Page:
Pratt Institute's School of Architecture will present "COLD war COOL digital," an exhibition of 20 scaled prototypes of modernist, pre-fabricated, and globally-distributed Cold War era housing systems that were created using contemporary 3D printing technologies (opening reception 2/18 at 6:15, details below). The exhibition will investigate architectural modernism and its global influence and will connect with contemporary prototype pre-fabrication methods and digital research in housing and skyscraper design. A symposium that explores the technical, aesthetic, and political aspects of prototyping and pre-construction in architecture will be held tonight in conjunction with the exhibition.
Tonight in Brooklyn, New York – Architect, alumnus and longtime Pratt Architecture Professor Theoharis David, FAIA, will deliver a lecture which will be introduced by visionary architect Lebbeus Woods reflecting on David’s 43 years as a teacher through the work of his former students, many of whom have gone on to become accomplished architects and teachers. The lecture will be followed by an opening reception for “Built Ideas: A Life of Teaching, Learning, and Action,” an exhibition of models, photos, and concept drawings by David that will be on view at The School of Architecture through March 30. The Pratt’s Department of Exhibitions are also presenting “An Architect Drawing,” an exhibition of drawings and texts from David’s architectural experiences through September 28.
Tonight’s lecture is open to the public; however please note that seating priority is reserved for members of the Pratt community at 5:30PM and members of the public will be admitted at 5:50PM. Continue reading for more information.
Globally recognized for its distinguished academic reputation and one of the world’s most prestigious independent colleges, Pratt Institute’s School of Architecture will present their spring 2012 lecture series from February 13 through April 9, 2012 at the Institute’s Brooklyn and Manhattan campuses. The lectures are free and open to the public; however, seating priority will be given to current students with Pratt identification. More information on the event after the break.
Pratt Institute School of Architecture and Latin Pratt, a student research organization, will present “Breaking Borders: New Latin American Architecture,” an exhibition highlighting contemporary architecture of the past 10 years from 45 firms representing more than 10 countries in Latin America from September 8 through November 30, 2011, at the Hazel and Robert H. Siegel Gallery at 61 Saint James Place in Brooklyn.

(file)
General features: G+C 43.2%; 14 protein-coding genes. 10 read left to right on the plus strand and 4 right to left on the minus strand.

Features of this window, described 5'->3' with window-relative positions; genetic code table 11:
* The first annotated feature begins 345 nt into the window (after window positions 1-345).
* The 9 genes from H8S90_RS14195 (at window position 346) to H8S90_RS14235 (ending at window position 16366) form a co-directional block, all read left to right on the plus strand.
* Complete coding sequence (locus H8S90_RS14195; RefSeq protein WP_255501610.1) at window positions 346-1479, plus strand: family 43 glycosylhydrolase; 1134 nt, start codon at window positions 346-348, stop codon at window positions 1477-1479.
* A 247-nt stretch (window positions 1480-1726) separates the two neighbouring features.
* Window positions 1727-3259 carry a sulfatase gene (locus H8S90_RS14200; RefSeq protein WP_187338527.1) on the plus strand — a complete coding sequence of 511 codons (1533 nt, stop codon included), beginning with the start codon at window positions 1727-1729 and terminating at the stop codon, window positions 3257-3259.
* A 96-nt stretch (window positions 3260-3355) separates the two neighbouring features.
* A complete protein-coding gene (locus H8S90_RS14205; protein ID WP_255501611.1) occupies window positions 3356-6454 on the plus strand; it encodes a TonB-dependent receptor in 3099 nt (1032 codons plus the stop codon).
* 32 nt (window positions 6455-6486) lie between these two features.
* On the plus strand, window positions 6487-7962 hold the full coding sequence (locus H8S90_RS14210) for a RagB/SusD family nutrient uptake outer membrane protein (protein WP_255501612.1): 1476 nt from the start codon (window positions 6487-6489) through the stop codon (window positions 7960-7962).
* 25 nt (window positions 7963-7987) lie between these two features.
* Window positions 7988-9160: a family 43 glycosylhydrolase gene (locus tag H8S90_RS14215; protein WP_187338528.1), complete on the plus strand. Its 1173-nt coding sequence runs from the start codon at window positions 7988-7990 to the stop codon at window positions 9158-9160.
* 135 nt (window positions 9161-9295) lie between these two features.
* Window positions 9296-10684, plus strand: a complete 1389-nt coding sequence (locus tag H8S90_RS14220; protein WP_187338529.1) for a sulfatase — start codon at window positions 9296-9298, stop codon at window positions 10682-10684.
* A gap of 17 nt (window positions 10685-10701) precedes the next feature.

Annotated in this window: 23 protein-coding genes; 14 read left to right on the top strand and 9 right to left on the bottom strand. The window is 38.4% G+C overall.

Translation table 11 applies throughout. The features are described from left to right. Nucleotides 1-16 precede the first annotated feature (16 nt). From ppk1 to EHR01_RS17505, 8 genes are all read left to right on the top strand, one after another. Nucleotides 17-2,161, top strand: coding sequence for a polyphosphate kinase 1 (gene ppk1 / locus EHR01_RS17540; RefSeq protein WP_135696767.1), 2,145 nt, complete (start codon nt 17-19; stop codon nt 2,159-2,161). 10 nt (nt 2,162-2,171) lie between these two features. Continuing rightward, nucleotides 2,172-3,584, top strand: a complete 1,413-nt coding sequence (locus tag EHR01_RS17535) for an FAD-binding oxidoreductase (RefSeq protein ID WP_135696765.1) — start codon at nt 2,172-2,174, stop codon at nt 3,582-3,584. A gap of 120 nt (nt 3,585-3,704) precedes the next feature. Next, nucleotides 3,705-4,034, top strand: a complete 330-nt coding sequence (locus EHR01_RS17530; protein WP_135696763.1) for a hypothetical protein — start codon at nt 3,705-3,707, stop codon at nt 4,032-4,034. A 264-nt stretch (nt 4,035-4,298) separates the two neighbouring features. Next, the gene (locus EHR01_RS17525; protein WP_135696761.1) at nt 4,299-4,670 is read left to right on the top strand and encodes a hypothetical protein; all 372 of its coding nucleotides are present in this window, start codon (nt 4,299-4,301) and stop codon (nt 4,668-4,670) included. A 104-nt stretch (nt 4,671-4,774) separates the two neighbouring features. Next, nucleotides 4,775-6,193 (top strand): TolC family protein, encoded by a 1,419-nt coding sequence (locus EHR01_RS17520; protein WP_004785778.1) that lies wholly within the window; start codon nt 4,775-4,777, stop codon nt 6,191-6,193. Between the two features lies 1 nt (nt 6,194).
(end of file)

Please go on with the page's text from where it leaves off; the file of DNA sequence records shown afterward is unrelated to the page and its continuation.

The exhibition and opening reception from 6 to 8 p.m. on September 8 are free and open to the public. It is curated by Ivan Rumenov Shumkov, Ph.D., adjunct associate professor of undergraduate architecture, and Andres Chavez and Julio Martinez, both students in Pratt’s undergraduate architecture program and founders of Latin Pratt. More information on the event after the break.
Pratt Show 2011 is designed to give industry professionals and the public a chance to see the best work of students in Pratt’s design programs, many of whom will go on to become masters in these industries. Pratt Show 2011 will also feature for the first time products designed in collaboration with corporate sponsored studios and iconic corporations such as Barnes & Noble, Cabot Wrenn, Cotton Incorporated, Nachtmann, Umbra, and West Elm.
This month the Pratt Institute spring lecture series will include Robert Sanna, Guy Nordensen, Jose Koechlin and Denise Koechlin, and Pualo Portoghesi with Catherine Ingraham, covering topics that range from environmental disaster engineering to eco-tourism in Peru’s Machu Picchu.
Pratt Institute School of Architecture will feature four lectures this month as a part of their 2011 Spring Lecture Series. Architects and Artists will lecture about their influences, works, and careers at the Institute’s Brooklyn and Manhattan campuses. The lectures are free and open to the public.